Association between urinary arsenic and diabetes mellitus in the Korean general population according to KNHANES 2008.
ABSTRACT We present data from the Korean National Health and Nutrition Examination Survey (KNHANES) 2008 on the associations between urinary arsenic and diabetes mellitus in a representative sample of the adult Korean population.
This study was based on data obtained in KNHANES 2008, which was conducted for three years (2007-2009) using a rolling sampling design involving a complex, stratified, multistage, probability-cluster survey of a representative sample of the noninstitutionalized civilian population of South Korea.
Geometric means of total urinary arsenic concentration in females and total participants with diabetes mellitus were significantly higher than in participants without diabetes mellitus after adjustment for covariates, including age, seafood consumption, body mass index (BMI), hypertension, area of residence, regional area, education level, and smoking and drinking status. Multiple regression analysis after similar adjustment showed that total urinary arsenic concentration was associated with diabetes status in the females and total participants. In addition, after similar adjustment, the odds ratios (ORs) for diabetes mellitus in female participants and all participants were 1.502 (95% CI, 1.038-2.171) and 1.312 (95% CI, 1.040-1.655), respectively, for doubling of the level of urinary total arsenic concentration.
This study showed an association between total urinary arsenic concentration and the prevalence of diabetes mellitus in a representative sample of the adult population, especially women, with environmental arsenic exposure after adjustment for seafood intake and relevant diabetes risk factors.
Article: Exposure to low level of arsenic and lead in drinking water from Antofagasta city induces gender differences in glucose homeostasis in rats.[show abstract] [hide abstract]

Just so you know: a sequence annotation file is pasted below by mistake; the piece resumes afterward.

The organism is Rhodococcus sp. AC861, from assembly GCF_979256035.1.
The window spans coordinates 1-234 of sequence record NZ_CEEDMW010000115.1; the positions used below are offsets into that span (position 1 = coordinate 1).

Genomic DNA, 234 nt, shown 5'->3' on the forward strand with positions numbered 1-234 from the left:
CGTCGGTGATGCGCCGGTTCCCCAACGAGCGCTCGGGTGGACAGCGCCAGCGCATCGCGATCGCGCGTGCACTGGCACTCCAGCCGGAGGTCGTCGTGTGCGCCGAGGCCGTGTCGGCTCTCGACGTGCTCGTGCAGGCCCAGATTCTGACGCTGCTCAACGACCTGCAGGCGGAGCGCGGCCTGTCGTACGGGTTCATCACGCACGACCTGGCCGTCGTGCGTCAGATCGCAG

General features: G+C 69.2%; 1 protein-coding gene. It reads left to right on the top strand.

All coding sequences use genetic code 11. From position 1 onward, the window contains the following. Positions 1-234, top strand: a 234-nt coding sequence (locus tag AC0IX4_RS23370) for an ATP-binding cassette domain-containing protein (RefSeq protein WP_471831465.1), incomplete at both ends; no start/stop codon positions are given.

ABSTRACT: Populations chronically exposed to arsenic in drinking water often have increased prevalence of diabetes mellitus. The purpose of this study was to compare the glucose homeostasis of male and female rats exposed to low levels of heavy metals in drinking water. Treated groups were Sprague-Dawley male and female rats exposed to drinking water from Antofagasta city, with total arsenic of 30 ppb and lead of 53 ppb for 3 months; control groups were exposed to purified water by reverse osmosis. The two treated groups in both males and females showed arsenic and lead in the hair of rats. The δ-aminolevulinic acid dehydratase was used as a sensitive biomarker of arsenic toxicity and lead. The activity of δ-aminolevulinic acid dehydratase was reduced only in treated male rats, compared to the control group. Treated males showed a significantly sustained increase in blood glucose and plasma insulin levels during oral glucose tolerance test compared to control group. The oral glucose tolerance test and the homeostasis model assessment of insulin resistance demonstrated that male rats were insulin resistant, and females remained sensitive to insulin after treatment. The total cholesterol and LDL cholesterol increased in treated male rats vs. the control, and triglyceride increased in treated female rats vs. the control. The activity of intestinal Na+/glucose cotransporter in male rats increased compared to female rats, suggesting a significant increase in intestinal glucose absorption. The findings indicate that exposure to low levels of arsenic and lead in drinking water could cause gender differences in insulin resistance.Biological trace element research 02/2012; 148(2):224-31. · 1.92 Impact Factor